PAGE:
Author: Jiang, C. and Ryu, Y.
Source: Remote Sensing of Environment, 186, pp.528-547
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Title: Development of a coupled carbon and water model for estimating global gross primary productivity and evapotranspiration based on eddy flux and remote sensing data
Author: Zhang, Y., Song, C., Sun, G., Band, L.E., McNulty, S., Noormets, A., Zhang, Q. and Zhang, Z.
Source: Agricultural and forest meteorology, 223, pp.116-131
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Title: Water balance_based actual evapotranspiration reconstruction from ground and satellite observations over the conterminous United States
Author: Wan, Z., Zhang, K., Xue, X., Hong, Z., Hong, Y. and Gourley, J.J.
Source: Water Resources Research, 51(8), pp.6485-6499
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Title: Comparing evapotranspiration from eddy covariance measurements, water budgets, remote sensing, and land surface models over Canada
Author: Wang, S., Pan, M., Mu, Q., Shi, X., Mao, J., Brümmer, C., Jassal, R.S., Krishnan, P., Li, J. and Black, T.A.
Source: Journal of Hydrometeorology, 16(4), pp.1540-1560
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Title: Comparison of different evaporation estimates over the African continent
Author: Trambauer, P., Dutra, E., Maskey, S., Werner, M., Pappenberger, F., Van Beek, L.P.H. and Uhlenbrook, S.
Source: Hydrology and Earth System Sciences, 18(1), p.193
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Title: Assessment of the MODIS global evapotranspiration algorithm using eddy covariance measurements and hydrological modelling in the Rio Grande basin
Author: Ruhoff, A.L., Paz, A.R., Aragao, L.E.O.C., Mu, Q., Malhi, Y., Collischonn, W., Rocha, H.R. and Running, S.W.
Source: Hydrological Sciences Journal, 58(8), pp.1658-1676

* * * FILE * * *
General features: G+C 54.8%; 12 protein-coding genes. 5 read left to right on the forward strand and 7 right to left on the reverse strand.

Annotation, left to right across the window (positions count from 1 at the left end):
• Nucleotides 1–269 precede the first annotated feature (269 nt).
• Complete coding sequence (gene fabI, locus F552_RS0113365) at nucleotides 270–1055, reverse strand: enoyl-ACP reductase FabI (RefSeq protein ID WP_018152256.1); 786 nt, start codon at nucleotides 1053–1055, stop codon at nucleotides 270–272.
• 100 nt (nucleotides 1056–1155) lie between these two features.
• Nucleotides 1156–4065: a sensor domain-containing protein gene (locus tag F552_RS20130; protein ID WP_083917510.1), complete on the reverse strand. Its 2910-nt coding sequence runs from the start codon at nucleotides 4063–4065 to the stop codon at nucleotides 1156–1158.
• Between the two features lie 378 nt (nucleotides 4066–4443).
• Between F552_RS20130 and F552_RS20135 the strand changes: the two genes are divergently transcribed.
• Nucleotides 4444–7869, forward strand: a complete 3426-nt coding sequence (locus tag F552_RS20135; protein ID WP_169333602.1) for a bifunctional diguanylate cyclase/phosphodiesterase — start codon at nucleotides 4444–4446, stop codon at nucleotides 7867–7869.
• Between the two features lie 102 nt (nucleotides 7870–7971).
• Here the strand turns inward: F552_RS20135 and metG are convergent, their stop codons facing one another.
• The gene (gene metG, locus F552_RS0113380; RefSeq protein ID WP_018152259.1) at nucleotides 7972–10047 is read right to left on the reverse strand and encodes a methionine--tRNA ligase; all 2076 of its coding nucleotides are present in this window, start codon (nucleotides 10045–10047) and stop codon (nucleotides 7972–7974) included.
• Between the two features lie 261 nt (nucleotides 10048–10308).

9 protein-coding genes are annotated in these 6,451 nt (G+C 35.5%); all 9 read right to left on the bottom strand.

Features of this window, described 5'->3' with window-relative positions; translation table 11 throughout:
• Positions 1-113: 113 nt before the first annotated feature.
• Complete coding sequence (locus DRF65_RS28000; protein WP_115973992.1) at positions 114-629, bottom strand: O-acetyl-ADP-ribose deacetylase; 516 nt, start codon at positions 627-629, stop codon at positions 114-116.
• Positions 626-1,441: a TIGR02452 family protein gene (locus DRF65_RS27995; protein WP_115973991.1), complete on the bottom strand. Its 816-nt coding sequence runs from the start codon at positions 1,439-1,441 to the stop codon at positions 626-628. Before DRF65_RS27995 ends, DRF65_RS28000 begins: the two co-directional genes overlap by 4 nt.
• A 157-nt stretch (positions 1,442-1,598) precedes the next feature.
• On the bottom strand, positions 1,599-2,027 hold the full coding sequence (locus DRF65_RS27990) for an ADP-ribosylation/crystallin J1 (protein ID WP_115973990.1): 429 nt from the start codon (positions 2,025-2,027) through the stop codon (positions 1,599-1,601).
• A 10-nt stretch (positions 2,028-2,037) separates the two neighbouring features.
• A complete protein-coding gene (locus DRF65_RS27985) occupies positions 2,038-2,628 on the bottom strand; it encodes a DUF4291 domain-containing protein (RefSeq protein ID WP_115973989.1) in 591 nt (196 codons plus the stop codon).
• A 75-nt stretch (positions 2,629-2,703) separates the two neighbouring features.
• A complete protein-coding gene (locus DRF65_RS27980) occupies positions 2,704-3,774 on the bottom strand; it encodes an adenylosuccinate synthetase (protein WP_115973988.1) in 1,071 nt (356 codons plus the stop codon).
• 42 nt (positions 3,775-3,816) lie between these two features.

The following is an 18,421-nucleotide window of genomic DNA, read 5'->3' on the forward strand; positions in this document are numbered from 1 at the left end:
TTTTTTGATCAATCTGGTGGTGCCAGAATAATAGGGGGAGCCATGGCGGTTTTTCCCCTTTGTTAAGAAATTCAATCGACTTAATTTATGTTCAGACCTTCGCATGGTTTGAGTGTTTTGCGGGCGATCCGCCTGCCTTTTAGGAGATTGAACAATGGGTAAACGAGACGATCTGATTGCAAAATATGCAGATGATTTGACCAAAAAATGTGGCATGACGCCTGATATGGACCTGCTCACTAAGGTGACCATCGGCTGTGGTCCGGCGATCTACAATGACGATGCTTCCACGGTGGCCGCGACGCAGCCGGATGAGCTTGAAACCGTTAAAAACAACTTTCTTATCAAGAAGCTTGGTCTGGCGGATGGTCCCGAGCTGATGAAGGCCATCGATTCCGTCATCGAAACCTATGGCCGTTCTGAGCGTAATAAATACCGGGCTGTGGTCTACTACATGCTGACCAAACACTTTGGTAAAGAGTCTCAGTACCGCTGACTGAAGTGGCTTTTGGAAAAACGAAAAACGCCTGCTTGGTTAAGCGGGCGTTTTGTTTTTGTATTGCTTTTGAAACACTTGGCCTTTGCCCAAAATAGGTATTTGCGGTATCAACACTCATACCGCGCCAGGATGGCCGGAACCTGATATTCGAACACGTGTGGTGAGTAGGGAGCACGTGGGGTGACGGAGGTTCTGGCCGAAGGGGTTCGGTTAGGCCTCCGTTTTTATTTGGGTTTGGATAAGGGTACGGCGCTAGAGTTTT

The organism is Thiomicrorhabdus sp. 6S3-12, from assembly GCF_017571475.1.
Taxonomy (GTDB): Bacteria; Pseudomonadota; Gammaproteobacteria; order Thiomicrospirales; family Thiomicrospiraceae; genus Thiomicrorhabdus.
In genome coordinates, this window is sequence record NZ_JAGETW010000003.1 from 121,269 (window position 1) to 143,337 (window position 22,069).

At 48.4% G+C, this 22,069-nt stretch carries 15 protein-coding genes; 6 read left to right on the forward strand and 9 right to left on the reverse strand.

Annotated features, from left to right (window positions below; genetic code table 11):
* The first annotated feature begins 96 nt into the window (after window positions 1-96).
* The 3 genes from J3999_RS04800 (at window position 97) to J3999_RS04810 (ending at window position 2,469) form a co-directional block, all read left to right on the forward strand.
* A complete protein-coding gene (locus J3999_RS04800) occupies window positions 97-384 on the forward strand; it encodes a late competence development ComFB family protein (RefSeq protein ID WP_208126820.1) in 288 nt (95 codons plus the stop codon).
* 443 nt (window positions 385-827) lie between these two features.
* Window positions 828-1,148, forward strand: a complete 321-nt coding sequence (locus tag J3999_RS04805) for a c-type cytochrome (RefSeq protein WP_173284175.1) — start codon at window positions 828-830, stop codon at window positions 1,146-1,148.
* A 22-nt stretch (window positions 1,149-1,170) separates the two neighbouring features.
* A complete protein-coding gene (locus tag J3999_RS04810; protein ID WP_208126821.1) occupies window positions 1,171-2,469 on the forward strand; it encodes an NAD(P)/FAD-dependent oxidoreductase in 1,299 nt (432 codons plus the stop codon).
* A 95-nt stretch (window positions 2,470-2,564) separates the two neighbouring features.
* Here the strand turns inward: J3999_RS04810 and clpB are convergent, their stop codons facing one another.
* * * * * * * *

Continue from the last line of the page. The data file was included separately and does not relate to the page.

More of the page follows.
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Title: Uncertainty in evapotranspiration from land surface modeling, remote sensing, and GRACE satellites.
Author: Long, D., Longuevergne, L. and Scanlon, B.R.
Source: Water Resources Research, 50(2), pp.1131-1151
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Title: A comprehensive evaluation of two MODIS evapotranspiration products over the conterminous United States: Using point and gridded FLUXNET and water balance ET
Author: Velpuri, N.M., Senay, G.B., Singh, R.K., Bohms, S. and Verdin, J.P.
Source: Remote Sensing of Environment, 139, pp.35-49
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Title: Global estimates of evapotranspiration for climate studies using multi-sensor remote sensing data: Evaluation of three process-based approaches
Author: Vinukollu, R.K., Wood, E.F., Ferguson, C.R. and Fisher, J.B.
Source: Remote Sensing of Environment, Volume 115, Issue 3, Pages 801-823
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Title: Improvements to a MODIS global terrestrial evapotranspiration algorithm
Author: Mu, Q., Zhao, M., & Running, S. W.
Source: J. Geophys. Res., 112, G01012, doi:10.1029/2006JG000179